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Neutrality and alignment: Selected aspects of Swedish and Norweigan foreign policies toward the Soviet Union, 1987-1991.

Gunn, Trevor Julien (1992) Neutrality and alignment: Selected aspects of Swedish and Norweigan foreign policies toward the Soviet Union, 1987-1991. PhD thesis, London School of Economics and Political Science.

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The chief aim of the thesis is to develop a clearer understanding of the factors which affect a state leadership's tendencies to behave in particular ways towards other states. It seeks to compare and contrast the effect of different security policy choices upon the Swedish and Norwegian leaders' attitudes, approach and diplomatic style towards the Soviet Union. The aim is to observe important differences and similarities in the responses to largely equivalent stimuli across a cross-section of issue areas most relevant for the Scandinavians' respective bilateral relationships with the Soviet Union. More precisely, what difference does Sweden's choice to pursue neutrality and Norway's decision to become a member of NATO make in their respective relations to a superpower. Based upon the secondary literature on alliances and neutrality, several working hypotheses which are proposed to affect Sweden's and Norway's relationship with the Soviet Union were generated: most important to a neutral power is that it be seen to pursue a credible policy of indifference in relation to the East-West Cold War; actions which may be interpreted as being partial to either side of East-West conflict will be avoided; as a neutral Sweden must defend its territorial integrity. Finally, Sweden's neutrality can also be promoted through playing the role of impartial mediator in conflict situations, advocating disarmament in international fora, and resorting to international norms and organisations in its relationship with the Soviet Union. NATO member Norway must make sure that it pursues policies which are partial to its alliance members. Much of what Norway does with respect to the Soviet Union is motivated by a desire to demonstrate NATO's credibility as a cohesive, credible deterrent force to the Soviet threat. Here, demonstrations of loyalty to alliance ideals and solidarity with alliance partners are key to understanding why Norway acts as it does in relation to the Soviet Union. Policy co-ordination and consultation between NATO members are important parts of maintaining a cohesive viable deterrent against the Soviet Union. Finally, Norway has shunned arrangements which could result in isolation from fellow NATO members in order to further insure NATO credibility and its position within the NATO organisation. The body of the thesis examines crucial bilateral issues in two time periods: 1947-1949 and 1987-1991. In 1947-1949 the Swedish and Norwegian decisions to participate in the Marshall Plan and general trade questions are discussed. Also examined in this period are both leaderships' reactions to the Communist coups in Eastern Europe, and Norwegian and Swedish interpretations of Finland's destiny. In the period 1987-1991 the Norwegian and Swedish leaderships are contrasted over their handling of the Nordic Nuclear Weapons Free Zone Proposal, border security issues, legal-maritime disputes, the Baltic recognition question, trade, environmental and economic cooperation with the Soviet Union. Finally, Swedish and Norwegian interpretations of the changing Soviet military threat are also compared and contrasted. The thesis concludes that although commitments to neutrality and alignment provide powerful explanations for why Swedish and Norwegian leaders behave in observed ways, they can only provide one such explanation. The hypotheses provided at the outset are, in the main confirmed, and help to illuminate the junctures where neutrality and alignment actually do play important roles in determining Swedish and Norwegian attitudes, diplomatic style and approach toward the Soviet Union.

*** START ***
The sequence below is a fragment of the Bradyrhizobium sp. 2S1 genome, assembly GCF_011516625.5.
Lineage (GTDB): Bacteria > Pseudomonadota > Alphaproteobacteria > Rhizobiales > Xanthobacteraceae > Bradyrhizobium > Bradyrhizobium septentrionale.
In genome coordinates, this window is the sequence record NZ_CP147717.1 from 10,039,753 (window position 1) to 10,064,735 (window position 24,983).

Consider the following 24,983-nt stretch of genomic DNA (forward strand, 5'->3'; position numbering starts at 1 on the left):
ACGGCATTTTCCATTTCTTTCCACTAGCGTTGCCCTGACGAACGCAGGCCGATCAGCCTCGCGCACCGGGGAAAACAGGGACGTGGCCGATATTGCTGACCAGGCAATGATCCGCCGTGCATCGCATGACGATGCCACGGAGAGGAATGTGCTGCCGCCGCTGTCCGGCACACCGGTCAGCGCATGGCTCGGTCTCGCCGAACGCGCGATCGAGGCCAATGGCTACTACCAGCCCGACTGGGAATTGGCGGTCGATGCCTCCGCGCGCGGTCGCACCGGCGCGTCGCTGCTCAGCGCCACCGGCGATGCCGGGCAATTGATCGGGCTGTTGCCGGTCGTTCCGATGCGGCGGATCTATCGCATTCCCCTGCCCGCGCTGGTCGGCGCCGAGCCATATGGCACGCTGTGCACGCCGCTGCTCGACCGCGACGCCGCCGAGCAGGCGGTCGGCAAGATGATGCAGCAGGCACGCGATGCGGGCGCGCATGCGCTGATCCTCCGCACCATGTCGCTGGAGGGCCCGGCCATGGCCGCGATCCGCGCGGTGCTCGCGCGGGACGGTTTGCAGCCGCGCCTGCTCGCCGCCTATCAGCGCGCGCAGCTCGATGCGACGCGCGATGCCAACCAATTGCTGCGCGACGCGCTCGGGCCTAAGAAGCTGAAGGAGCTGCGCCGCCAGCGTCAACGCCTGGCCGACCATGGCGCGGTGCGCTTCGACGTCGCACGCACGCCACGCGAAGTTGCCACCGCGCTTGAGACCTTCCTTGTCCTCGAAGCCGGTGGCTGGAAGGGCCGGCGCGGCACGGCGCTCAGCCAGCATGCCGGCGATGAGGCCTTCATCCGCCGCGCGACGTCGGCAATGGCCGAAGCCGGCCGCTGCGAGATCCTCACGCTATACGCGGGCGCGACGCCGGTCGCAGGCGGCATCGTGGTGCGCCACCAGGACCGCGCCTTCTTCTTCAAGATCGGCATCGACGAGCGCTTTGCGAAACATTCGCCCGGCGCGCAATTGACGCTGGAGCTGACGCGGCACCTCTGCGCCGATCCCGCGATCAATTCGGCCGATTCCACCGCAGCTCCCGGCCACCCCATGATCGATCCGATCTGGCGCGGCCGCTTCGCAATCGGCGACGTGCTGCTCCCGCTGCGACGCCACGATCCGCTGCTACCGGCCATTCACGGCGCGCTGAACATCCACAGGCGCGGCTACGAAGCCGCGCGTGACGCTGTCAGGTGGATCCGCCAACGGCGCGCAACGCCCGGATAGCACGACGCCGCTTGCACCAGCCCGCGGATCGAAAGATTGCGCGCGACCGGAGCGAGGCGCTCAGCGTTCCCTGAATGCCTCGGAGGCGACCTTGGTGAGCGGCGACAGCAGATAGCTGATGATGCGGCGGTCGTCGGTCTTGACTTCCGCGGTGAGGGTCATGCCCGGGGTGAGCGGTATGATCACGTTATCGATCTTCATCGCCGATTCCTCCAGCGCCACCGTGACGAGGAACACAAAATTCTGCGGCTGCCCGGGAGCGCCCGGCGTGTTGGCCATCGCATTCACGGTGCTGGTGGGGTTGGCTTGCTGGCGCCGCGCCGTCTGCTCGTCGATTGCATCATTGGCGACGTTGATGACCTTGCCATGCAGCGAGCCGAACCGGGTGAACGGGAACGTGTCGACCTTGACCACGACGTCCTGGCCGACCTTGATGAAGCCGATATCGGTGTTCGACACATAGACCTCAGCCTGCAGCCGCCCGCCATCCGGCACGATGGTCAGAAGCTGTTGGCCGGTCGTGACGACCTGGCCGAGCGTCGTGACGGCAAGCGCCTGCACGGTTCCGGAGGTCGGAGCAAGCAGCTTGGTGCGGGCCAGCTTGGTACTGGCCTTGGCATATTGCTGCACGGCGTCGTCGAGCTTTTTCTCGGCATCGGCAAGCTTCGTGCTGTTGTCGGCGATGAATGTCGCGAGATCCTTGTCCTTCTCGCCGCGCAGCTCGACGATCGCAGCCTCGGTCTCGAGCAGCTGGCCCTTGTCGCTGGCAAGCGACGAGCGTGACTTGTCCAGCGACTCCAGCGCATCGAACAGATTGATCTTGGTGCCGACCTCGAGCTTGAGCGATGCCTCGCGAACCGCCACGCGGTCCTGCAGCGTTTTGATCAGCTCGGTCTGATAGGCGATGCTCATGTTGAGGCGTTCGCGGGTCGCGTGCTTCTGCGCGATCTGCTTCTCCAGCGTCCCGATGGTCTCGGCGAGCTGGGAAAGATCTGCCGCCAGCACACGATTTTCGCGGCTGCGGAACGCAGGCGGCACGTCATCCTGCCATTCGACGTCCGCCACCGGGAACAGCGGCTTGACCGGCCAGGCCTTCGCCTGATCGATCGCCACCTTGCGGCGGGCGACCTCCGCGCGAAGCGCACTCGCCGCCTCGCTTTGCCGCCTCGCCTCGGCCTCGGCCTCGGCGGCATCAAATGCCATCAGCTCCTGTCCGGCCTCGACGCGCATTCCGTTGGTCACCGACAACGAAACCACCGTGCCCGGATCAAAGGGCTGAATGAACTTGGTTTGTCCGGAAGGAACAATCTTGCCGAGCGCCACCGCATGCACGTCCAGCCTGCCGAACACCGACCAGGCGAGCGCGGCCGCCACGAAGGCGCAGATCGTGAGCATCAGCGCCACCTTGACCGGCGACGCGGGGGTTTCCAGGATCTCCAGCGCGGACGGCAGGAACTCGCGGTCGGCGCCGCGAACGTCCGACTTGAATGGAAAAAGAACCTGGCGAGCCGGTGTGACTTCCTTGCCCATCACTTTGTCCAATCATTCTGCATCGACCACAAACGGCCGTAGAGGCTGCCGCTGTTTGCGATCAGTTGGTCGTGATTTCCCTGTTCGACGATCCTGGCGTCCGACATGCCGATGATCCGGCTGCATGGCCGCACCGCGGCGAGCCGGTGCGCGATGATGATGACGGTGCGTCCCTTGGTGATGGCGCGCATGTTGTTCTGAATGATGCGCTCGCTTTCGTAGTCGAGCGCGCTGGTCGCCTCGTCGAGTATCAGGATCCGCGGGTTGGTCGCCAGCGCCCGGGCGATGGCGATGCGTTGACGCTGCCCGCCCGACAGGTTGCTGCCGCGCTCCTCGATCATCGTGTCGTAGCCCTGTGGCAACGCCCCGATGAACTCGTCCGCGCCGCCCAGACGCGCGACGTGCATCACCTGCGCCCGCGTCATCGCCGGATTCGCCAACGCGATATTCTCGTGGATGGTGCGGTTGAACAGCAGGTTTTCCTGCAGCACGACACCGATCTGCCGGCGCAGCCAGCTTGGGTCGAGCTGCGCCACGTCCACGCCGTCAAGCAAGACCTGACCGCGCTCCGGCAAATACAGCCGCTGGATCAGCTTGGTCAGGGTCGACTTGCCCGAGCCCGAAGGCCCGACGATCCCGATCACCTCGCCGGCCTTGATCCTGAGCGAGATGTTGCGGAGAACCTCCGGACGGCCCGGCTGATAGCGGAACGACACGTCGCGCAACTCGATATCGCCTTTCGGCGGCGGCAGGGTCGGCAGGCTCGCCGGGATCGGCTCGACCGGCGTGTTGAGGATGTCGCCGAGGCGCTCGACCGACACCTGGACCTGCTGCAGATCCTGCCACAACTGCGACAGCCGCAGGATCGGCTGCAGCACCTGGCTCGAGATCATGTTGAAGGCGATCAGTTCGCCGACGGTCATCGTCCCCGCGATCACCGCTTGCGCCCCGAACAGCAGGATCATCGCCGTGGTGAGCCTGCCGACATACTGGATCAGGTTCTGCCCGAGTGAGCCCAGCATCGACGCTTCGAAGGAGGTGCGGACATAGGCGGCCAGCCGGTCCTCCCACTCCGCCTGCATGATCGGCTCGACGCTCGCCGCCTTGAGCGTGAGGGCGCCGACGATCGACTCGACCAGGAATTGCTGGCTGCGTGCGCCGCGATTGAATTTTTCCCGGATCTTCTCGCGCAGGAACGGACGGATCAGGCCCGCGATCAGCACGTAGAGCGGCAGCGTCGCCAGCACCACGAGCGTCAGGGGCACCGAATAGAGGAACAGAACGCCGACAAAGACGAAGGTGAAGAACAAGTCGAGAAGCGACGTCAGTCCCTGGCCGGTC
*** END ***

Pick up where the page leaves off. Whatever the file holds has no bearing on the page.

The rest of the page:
Item Type: Thesis (PhD)
Uncontrolled Keywords: Political Science, International Relations, History, Russian and Soviet, Scandinavian Studies
Sets: Collections > ProQuest Etheses

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